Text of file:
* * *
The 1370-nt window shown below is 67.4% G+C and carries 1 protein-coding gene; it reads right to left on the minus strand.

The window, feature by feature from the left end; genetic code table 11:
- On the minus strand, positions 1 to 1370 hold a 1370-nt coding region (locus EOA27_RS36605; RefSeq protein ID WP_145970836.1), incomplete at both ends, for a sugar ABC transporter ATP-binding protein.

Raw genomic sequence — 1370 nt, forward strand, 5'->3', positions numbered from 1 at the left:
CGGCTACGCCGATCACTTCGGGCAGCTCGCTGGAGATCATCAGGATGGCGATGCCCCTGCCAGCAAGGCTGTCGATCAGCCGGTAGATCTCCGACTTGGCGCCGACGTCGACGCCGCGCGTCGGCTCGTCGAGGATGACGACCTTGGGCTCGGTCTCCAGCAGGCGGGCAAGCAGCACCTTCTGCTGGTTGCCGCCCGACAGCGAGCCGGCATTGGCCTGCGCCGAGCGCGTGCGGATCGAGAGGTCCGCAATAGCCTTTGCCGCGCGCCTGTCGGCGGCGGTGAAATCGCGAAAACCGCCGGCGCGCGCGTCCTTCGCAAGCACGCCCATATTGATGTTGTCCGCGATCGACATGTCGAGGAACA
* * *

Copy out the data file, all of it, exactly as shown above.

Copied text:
The 1370-nt window shown below is 67.4% G+C and carries 1 protein-coding gene; it reads right to left on the minus strand.

The window, feature by feature from the left end; genetic code table 11:
- On the minus strand, positions 1 to 1370 hold a 1370-nt coding region (locus EOA27_RS36605; RefSeq protein ID WP_145970836.1), incomplete at both ends, for a sugar ABC transporter ATP-binding protein.

Raw genomic sequence — 1370 nt, forward strand, 5'->3', positions numbered from 1 at the left:
CGGCTACGCCGATCACTTCGGGCAGCTCGCTGGAGATCATCAGGATGGCGATGCCCCTGCCAGCAAGGCTGTCGATCAGCCGGTAGATCTCCGACTTGGCGCCGACGTCGACGCCGCGCGTCGGCTCGTCGAGGATGACGACCTTGGGCTCGGTCTCCAGCAGGCGGGCAAGCAGCACCTTCTGCTGGTTGCCGCCCGACAGCGAGCCGGCATTGGCCTGCGCCGAGCGCGTGCGGATCGAGAGGTCCGCAATAGCCTTTGCCGCGCGCCTGTCGGCGGCGGTGAAATCGCGAAAACCGCCGGCGCGCGCGTCCTTCGCAAGCACGCCCATATTGATGTTGTCCGCGATCGACATGTCGAGGAACA